My Research Guides on sale until the end of July

I realized an awful error on my website, yourislandroutes.com, this month.  I don’t know how it happened but several files were set so that visitors were forbidden to view them.  The website was hacked last year and I fear that the hacker may have changed random file permissions (as well as the other things he or she did) just to be annoying.  If so, it worked.

I am working on fixing them one by one.    This will take time.  As gesture to thank those of you whole faced those forbidden warning pages and still returned to yourislandroutes.com, I’ve decided to put my two research guides on sales.  These research guides are available in ebook format only (payment only accepted through paypal.com)

What are these research guides, you ask?  Well, since you could get to them before, let me tell you.

Research Guide #1 is “Your Island Roots:  Researching Your Portuguese Ancestry in Hawaii.”  Written in 2006, this is a general overview of the resources available for research.  Originally $15, on sale for $10.

For more information on what is included in this guide, check out this page about the ebook.

Research Guide #2 is “Portuguese Hawaiian Immigration: A research guide.”  Written in 2002, this is an overview of Portuguese immigration to Hawaii with a look at the history and resources available.    Originally $10, on sale for $5.

For more information on what is included in this guide, check out the page about this ebook.

Thanks for continuing to read my blog and visit my website.  I apologize for the inconvenience this error is causing.  I hope to have all the pages updated in the next few weeks.  In the meantime, check out the research guides.

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Double Pai Incognito

I’m coining that phrase.

I’ve been working on my cousin’s Raposo line. It seemed a simple request. Figure out if Francisco Raposo and Manoel Raposo of Kilauea were really brothers.

To start, the birth place information in some records in Hawaii was inconsistent. I sorted it out and identified they were from the village of Mosteiros on Sao Miguel Island. I had a starting point at least.

I found their marriage records and saw the phrase no Portuguese researcher wants to see. Their father was Pai Incognito. Pai Incognito translates roughly to “father unknown”. Okay, we know the woman knew who the father was, but she wasn’t telling. Pai Incognito is a dead end unless someone gives up the information in a later record.

I decided to search for their baptismals. A fellow researcher found Manoel’s and then I located Francisco’s. What I didn’t expect was this: their maternal grandfather was also a Pai Incognito. This means their father’s line is a dead end and their mother’s father’s line is a dead end.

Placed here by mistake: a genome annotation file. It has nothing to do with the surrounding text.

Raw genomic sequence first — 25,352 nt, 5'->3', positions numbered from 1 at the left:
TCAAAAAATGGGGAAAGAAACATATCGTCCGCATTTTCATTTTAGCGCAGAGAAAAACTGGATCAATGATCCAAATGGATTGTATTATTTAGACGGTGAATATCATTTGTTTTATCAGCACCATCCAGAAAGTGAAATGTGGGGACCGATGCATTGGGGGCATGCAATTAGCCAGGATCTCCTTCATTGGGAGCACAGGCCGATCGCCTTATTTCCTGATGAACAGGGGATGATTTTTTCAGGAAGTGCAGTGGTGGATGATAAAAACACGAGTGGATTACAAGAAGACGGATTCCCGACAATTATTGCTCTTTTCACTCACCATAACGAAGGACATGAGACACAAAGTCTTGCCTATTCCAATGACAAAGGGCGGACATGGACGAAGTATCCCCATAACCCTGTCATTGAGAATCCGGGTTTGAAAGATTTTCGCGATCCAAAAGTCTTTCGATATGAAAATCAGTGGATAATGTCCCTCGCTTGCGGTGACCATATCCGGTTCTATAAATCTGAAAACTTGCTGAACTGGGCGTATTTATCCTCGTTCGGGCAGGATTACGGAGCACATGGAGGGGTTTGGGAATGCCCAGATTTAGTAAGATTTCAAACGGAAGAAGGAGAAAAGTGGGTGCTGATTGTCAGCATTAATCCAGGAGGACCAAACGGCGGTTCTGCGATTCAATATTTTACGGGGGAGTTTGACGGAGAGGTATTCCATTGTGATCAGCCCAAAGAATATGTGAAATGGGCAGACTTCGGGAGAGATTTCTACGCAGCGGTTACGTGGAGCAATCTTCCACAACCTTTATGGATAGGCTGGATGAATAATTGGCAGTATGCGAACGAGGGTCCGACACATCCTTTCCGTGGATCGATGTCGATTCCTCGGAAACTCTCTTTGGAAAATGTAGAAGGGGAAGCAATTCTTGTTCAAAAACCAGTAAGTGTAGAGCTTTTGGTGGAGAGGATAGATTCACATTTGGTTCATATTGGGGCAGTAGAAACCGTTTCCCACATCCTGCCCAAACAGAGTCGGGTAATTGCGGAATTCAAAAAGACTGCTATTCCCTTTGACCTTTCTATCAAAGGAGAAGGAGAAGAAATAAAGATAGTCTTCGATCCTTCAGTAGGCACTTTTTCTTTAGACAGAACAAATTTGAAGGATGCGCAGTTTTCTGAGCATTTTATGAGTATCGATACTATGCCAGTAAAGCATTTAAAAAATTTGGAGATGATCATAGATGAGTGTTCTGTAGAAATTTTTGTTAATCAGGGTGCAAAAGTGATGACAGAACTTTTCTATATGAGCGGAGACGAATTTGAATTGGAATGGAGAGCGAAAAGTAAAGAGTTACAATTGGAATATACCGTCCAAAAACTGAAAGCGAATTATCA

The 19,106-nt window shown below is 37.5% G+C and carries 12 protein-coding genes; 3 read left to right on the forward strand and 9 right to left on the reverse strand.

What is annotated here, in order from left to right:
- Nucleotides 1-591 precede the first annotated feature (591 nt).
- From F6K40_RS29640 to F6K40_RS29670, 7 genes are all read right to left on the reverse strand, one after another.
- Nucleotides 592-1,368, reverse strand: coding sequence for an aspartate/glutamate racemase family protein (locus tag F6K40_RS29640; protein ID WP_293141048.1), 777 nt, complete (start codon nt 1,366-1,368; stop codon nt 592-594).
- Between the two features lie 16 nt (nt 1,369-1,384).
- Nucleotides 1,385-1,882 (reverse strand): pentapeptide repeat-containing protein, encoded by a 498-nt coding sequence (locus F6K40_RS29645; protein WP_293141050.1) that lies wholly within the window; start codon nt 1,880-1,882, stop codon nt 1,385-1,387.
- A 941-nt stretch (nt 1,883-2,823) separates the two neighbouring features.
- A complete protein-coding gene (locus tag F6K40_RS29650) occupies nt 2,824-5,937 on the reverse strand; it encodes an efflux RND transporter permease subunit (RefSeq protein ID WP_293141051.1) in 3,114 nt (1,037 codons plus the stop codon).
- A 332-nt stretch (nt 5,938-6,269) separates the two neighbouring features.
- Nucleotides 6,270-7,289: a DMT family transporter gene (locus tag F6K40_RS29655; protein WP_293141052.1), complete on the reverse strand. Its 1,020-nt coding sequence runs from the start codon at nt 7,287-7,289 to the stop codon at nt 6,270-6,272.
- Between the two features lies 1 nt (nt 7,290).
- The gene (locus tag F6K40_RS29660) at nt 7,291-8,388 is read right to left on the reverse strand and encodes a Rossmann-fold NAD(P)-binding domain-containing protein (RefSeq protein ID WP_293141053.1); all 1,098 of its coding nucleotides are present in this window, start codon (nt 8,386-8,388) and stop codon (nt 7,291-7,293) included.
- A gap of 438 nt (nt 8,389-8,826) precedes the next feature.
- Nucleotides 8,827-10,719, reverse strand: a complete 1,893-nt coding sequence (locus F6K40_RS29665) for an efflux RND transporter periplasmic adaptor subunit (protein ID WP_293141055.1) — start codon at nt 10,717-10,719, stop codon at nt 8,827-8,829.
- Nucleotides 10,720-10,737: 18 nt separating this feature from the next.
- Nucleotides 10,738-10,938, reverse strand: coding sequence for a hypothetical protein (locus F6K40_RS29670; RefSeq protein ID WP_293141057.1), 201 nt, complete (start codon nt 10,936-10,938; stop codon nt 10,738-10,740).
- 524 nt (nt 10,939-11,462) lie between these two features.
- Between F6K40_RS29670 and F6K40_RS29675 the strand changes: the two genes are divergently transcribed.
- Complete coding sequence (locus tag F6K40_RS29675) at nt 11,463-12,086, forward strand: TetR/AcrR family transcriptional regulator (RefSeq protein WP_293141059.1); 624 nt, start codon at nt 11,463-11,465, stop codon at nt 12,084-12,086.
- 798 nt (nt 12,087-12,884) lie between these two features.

No matter how much research I do I always come across something I’ve never seen before. This is a case where both the mother and the grandmother were unmarried mothers.  Perhaps more common today, but no so much in the 1840s (or maybe it was but we just don’t hear about it).

It leaves a lot of open questions. Where did their surname Raposo come from? Did Manoel and Francisco have the same father?  How did the single mother and grandmother make ends meet?  I can only hope some record, maybe in Hawaii, provides answers these questions. For now, this is a brick wall with cement poured over it.

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SNGF: My Father’s Maternal Line

It’s time for Saturday Night Genealogy Fun.  Thanks to Randy for this challenge!  This one is all about my Dad’s mother’s line.

My Dad’s mother’s name was Anna Madeleine Mazeres.  She was born 17 Oct 1897 in San Francisco, CA and died 2 Feb 1984, also in San Francisco (though she lived in Oakland, CA most of her adult life).  She outlived my grandfather by 10 years.

My Grandmother’s patrilineal line is as follows:

  • Charles Mazeres dit Salanave (1868-1926),
  • Jean Mazeres dit Salanave (1824-1893),
  • Jean Pierre Mazeres (1794-1836)
  • Jean Mazeres (1742-1825),
  • Clement Mazeres (1722-1781),
  • Jean Mazeres (1697-????),
  • Jean Mazeres (1666-????)
  • Bertrand Cambus (1640-????)

This is the end of her patrilineal line.  The Mazeres surname is carried back through the maternal line from this point.

My Grandmother had one brother, Jean Emile Mazeres, born 29 Jun 1899 in San Francisco.  Sadly, he died 24 Jun 1903, in Modesto, CA.  My grandmother had a sister, but she died at the age of 2.  My grandma was the only one of Brigitte Breilh’s children to survive, so there are no male descendants from her family for the Y-DNA test.

I hope to be able to work in the village of Castet soon so that I can carry this line back even further.

jeanlassalleannamazeresca1920111

A photo of my grandparents ca 1920.

 

 

 

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